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US official: accuracy more important than speed as Afghan vote count continues

Ambassador Kenneth Juster Hosts tea for Alice Wells, deputy assistant secretary of the U.S. State Department’s Bureau of South and Central Asian Affairs - January 18, 2018. (U.S. Embassy New Delhi/Released)

This article was originally published by Radio Free Europe/Radio Liberty and is reprinted with permission.

A top U.S. official has called for patience as Afghanistan attempts to finalize counting of its September 28 election results following last weekend’s delay.

Alice Wells, the assistant secretary of state for South and Central Asia, said on October 24 after a visit to Kabul that all major candidates had vowed to accept the results.

“I stressed the need for a transparent and credible tallying process and for the ability of Afghanistan’s electoral institutions to lead the process without pressure or interference,” she told reporters after returning to Washington.

“At this stage, accuracy in tabulating the results is more important than speed, and I encouraged all candidates to exercise restraint and to await the official announcement of election results,” she said.

Preliminary results from the presidential election were expected to be reported on October 19 but were delayed by Afghanistan’s Independent Election Commission (IEC).

IEC chief Hawa Alam Nuristani told a Kabul news conference that the delay would “further ensure the transparency of the [electoral] process” and “restore the people’s confidence in it.”

“Unfortunately, because of some technical issues and for transparency, we could not announce the results based on the election timetable,” she said.

Election officials reported trouble from the beginning in collecting and transferring massive amounts of information to the main IEC computer server from biometric devices used to record voter fingerprints and pictures. A time-consuming exercise of identifying fraudulent votes was cited as another major factor for the slow data entry.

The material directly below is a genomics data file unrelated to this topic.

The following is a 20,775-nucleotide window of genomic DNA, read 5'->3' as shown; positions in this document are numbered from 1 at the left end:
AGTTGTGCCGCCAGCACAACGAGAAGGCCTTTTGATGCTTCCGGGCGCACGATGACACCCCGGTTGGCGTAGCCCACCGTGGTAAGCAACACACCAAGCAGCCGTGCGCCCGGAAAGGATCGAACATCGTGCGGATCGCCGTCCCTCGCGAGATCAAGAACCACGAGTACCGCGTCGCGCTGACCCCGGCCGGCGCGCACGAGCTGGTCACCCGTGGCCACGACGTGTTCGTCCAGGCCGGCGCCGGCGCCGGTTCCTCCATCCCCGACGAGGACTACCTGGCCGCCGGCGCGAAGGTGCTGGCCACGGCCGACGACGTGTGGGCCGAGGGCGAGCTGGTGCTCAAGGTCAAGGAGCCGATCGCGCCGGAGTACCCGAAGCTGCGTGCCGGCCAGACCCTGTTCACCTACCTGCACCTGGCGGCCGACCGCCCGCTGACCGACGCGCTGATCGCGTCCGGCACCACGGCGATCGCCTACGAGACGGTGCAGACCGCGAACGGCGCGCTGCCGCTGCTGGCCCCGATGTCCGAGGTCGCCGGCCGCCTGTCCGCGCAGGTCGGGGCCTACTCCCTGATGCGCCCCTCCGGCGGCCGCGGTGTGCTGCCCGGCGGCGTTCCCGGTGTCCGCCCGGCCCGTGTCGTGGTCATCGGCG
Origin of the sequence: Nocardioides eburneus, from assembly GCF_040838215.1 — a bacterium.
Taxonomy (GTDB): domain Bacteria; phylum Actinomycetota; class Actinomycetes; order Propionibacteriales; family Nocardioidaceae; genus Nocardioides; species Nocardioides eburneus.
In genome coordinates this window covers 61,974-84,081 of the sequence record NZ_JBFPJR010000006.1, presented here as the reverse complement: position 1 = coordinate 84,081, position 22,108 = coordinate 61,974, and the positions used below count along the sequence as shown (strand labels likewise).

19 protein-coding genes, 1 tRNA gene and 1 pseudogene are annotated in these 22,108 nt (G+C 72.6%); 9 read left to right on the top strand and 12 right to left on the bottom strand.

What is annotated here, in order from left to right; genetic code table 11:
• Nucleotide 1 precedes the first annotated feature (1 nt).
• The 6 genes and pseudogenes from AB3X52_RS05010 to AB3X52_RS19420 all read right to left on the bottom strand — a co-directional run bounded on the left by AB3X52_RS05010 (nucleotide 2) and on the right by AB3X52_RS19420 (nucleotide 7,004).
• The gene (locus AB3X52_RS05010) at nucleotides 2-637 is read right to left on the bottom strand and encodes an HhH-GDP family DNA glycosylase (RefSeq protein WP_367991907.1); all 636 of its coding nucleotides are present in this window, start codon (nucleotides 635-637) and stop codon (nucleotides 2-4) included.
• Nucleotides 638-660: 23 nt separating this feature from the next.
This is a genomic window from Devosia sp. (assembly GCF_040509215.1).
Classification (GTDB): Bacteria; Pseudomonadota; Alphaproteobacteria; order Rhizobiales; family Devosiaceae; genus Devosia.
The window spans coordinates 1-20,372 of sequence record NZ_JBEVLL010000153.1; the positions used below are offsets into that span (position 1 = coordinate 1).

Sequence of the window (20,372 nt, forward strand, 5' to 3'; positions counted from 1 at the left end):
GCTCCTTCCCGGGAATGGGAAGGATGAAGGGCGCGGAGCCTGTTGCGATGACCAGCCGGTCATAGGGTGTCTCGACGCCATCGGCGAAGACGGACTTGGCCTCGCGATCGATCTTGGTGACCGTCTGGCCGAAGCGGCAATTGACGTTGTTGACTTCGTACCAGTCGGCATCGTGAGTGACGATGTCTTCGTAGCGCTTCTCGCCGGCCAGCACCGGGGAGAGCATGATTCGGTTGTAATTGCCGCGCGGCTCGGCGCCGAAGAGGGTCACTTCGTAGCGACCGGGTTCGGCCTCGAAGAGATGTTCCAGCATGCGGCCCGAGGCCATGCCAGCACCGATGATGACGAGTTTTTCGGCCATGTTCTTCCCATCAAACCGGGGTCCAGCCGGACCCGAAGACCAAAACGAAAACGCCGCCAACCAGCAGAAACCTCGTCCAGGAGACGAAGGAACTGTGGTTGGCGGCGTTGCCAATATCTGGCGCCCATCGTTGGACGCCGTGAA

All of the previous elections in Afghanistan held since the Taliban government was forced out in 2001 have been marred by allegations of fraud, leading the IEC to use biometric devices for the first time.

The commission vowed to release the preliminary results as soon as possible but did not give a possible date.

Two senior IEC members had told VOA the results would likely be delayed a week.

The presidential election was beset by violence and accusations of fraud.

The United Nations Assistance Mission in Afghanistan on October 15 said 85 people were killed and another 373 wounded in election violence during the period from June 8 to September 30.

On polling day alone, 28 civilians were killed and 249 injured. Children accounted for more than one-third of the victims.

Afghan President Ashraf Ghani insisted on holding the controversial vote despite the abrupt collapse in U.S.-Taliban peace talks earlier in September.

Fifteen candidates were on the ballot, but the election was widely seen as a two-horse race between Ghani, seeking another five-year term, and Chief Executive Abdullah Abdullah.